Sunday, September 24, 2006

bon voyage

"bon voyage thyroid! though we hardly knew ye...i guess we'll miss you," toasted c. and then we ate ourselves silly at al di la. heirloom tomatoes, grilled calamari, corn tortelloni, pork ribs, risotto, saltimboca, affugato, and on and on.

because "it may be the real reason we are here: to love each other and to eat each other's cooking and to say it was good."

Tuesday, September 19, 2006

what would you do for a klondike bar?

How far will I travel, to what lengths will I go for the perfect meal? You and I both, I think, know the answer to that question. Now and again, though, I take a look at myself making some ridiculous pilgrimage in the name of food, and I think: "woman! get a hold of yourself."

Last week I took a cab, a plane, a train, and then another cab to make it to Chez Panisse in Berkeley, CA in time for my 9:15 pm reservation. Well, I wasn't on time, but I did make it. My heart racing, my gastric juices churning, my imagination running wild, I showed up and breathlessly handed to the hostess my overnight bag, and my dress for that weekend's wedding.

First we ate bread. Really really good bread, and excellent butter. And olives. Oooh, I loved those olives.

Then began the set meal for the evening:

Green bean salad with farm egg and pancetta. Which doesn't even mention the teeny, explosively delicious cherry tomatoes. And doesn't even begin to suggest that the pancetta was in thin little delicate strips, salty and crispy. or that the egg was soft boiled with a yolk the color of sunshine.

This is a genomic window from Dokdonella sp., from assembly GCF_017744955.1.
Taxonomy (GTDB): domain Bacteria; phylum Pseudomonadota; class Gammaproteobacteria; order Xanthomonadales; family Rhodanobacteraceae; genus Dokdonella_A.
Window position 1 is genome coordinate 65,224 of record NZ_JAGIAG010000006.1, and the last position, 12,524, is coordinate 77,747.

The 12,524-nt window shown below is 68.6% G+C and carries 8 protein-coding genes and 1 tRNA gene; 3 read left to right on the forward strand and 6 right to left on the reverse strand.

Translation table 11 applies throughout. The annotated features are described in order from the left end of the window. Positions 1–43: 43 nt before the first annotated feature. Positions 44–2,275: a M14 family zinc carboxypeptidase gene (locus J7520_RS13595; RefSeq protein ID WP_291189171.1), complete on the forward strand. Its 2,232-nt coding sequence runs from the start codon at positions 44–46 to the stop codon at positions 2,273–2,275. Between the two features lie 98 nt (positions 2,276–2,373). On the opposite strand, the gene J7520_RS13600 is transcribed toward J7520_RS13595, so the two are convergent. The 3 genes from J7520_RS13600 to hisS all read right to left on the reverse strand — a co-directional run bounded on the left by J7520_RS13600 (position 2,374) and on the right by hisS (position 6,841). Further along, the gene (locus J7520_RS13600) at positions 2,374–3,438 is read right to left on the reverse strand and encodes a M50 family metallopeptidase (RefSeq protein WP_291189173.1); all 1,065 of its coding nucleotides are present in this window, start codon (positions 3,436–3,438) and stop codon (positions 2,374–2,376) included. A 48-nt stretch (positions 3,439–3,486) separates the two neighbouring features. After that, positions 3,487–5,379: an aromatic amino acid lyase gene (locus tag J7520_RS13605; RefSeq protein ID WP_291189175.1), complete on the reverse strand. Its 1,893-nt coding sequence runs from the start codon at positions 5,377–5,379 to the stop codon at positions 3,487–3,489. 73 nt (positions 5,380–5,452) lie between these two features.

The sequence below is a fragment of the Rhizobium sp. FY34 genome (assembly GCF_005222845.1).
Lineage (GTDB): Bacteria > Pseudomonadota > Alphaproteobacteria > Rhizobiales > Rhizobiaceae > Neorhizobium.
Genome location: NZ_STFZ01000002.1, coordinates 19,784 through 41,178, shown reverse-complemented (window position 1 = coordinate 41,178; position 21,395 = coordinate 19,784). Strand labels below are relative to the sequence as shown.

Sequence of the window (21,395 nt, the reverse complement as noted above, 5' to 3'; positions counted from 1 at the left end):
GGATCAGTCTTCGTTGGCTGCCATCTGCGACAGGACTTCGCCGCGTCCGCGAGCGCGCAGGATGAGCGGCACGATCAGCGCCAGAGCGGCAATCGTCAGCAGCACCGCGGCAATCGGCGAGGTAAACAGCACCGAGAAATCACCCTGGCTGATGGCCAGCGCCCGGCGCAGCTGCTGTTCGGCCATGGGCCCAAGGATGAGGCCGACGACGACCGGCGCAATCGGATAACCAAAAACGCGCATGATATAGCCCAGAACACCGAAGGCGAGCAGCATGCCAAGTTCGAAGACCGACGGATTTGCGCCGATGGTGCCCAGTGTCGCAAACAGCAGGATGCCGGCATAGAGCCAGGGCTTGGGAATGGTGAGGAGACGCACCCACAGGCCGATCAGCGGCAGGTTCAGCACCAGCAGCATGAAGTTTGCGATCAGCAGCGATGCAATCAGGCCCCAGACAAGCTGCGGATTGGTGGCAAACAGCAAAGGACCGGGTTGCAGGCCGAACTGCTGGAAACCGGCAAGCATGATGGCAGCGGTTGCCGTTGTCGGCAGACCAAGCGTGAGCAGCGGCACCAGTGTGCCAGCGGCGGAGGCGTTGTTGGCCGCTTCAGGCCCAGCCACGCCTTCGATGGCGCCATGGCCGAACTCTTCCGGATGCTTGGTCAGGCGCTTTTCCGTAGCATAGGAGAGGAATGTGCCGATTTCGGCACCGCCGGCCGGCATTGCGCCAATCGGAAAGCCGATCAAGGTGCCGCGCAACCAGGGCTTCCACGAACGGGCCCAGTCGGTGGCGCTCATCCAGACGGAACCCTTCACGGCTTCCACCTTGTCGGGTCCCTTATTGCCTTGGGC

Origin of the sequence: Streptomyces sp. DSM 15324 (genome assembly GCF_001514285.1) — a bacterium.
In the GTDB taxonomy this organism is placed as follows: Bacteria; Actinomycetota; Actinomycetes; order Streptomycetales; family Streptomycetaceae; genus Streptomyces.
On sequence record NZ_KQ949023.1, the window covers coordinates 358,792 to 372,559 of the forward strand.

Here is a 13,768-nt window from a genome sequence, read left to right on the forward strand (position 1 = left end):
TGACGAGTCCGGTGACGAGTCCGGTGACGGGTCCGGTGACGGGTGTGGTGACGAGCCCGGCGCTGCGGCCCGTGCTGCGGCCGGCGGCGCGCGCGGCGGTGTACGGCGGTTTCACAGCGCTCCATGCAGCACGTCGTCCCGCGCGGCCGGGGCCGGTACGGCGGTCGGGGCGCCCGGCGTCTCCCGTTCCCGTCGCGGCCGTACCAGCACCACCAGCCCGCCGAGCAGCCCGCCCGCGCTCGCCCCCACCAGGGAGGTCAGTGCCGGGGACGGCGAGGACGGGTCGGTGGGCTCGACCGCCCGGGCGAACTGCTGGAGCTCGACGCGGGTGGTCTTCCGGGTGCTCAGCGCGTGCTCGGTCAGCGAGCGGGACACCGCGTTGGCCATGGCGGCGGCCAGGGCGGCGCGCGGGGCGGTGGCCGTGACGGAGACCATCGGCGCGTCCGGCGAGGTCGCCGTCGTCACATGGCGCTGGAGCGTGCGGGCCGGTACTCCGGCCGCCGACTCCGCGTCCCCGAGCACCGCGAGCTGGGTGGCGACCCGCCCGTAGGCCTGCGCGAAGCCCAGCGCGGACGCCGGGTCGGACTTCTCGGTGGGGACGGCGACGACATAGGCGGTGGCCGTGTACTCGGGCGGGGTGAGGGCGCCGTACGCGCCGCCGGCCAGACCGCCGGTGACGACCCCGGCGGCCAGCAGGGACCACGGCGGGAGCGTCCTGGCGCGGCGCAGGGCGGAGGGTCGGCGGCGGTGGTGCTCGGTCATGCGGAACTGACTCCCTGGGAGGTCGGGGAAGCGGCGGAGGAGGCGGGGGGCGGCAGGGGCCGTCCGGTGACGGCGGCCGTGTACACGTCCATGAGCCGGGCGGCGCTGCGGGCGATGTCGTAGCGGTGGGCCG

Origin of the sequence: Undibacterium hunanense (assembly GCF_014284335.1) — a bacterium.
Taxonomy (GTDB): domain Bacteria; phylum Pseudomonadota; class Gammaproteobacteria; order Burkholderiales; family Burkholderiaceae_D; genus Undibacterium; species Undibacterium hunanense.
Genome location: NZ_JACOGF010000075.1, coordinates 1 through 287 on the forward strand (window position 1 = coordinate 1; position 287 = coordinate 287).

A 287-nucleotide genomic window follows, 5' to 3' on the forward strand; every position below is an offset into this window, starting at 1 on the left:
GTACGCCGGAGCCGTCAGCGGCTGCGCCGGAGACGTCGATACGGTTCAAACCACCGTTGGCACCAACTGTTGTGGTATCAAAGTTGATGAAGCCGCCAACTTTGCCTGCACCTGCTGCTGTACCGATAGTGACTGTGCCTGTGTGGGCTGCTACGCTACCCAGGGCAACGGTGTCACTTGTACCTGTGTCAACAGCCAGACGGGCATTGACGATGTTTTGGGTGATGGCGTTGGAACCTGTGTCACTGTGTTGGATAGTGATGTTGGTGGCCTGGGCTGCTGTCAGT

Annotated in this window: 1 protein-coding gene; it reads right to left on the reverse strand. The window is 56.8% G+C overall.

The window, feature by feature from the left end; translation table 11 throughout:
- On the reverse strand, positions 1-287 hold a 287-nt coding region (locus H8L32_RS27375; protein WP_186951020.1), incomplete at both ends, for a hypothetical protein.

Salt cod ravioli with yellow tomato coulis and basil oil. If you've ever had salt cod, you know it's a bold choice. I liked it, despite its intense fishiness. And the tomato sauce was basically hot, pureed golden tomatoes, with chiffonaded basil. Excellent.

Grilled Wolfe Ranch quail, with figs, corn, wild mushrooms, onion rings, and stone ground polenta. A moist, succulent little bird plopped on top of all kinds of good things. The figs were especially delightful, as were the thin thin thin red onion rings on top. A surprising touch.

Then we did the unthinkable--ordered the optional cheese course. In an effort to eat ourselves to death, apparently. The cheeses were good, but not transcendant, and I wish I'd taken a pass on them.

Dessert was amazingly, unbelievably good, even though there wasn't a lick of chocolate in sight (well, unless you count those truffles they brought at the end of it all). Roasted Red Cal peach with raspberry granita. Which doesn't even mention the creme anglaise. Or the whole raspberries. Or the sinfully good almond tuile-type cookie that accompanied it. WOW!

This is excellent cooking, but simple, so simple. But one is struck by the basic truth behind a place like this--if the ingredients are excellent, and if they are each chosen for being at their absolute peak at this moment in time, your meal will reflect that. It will be wonderful. And it was.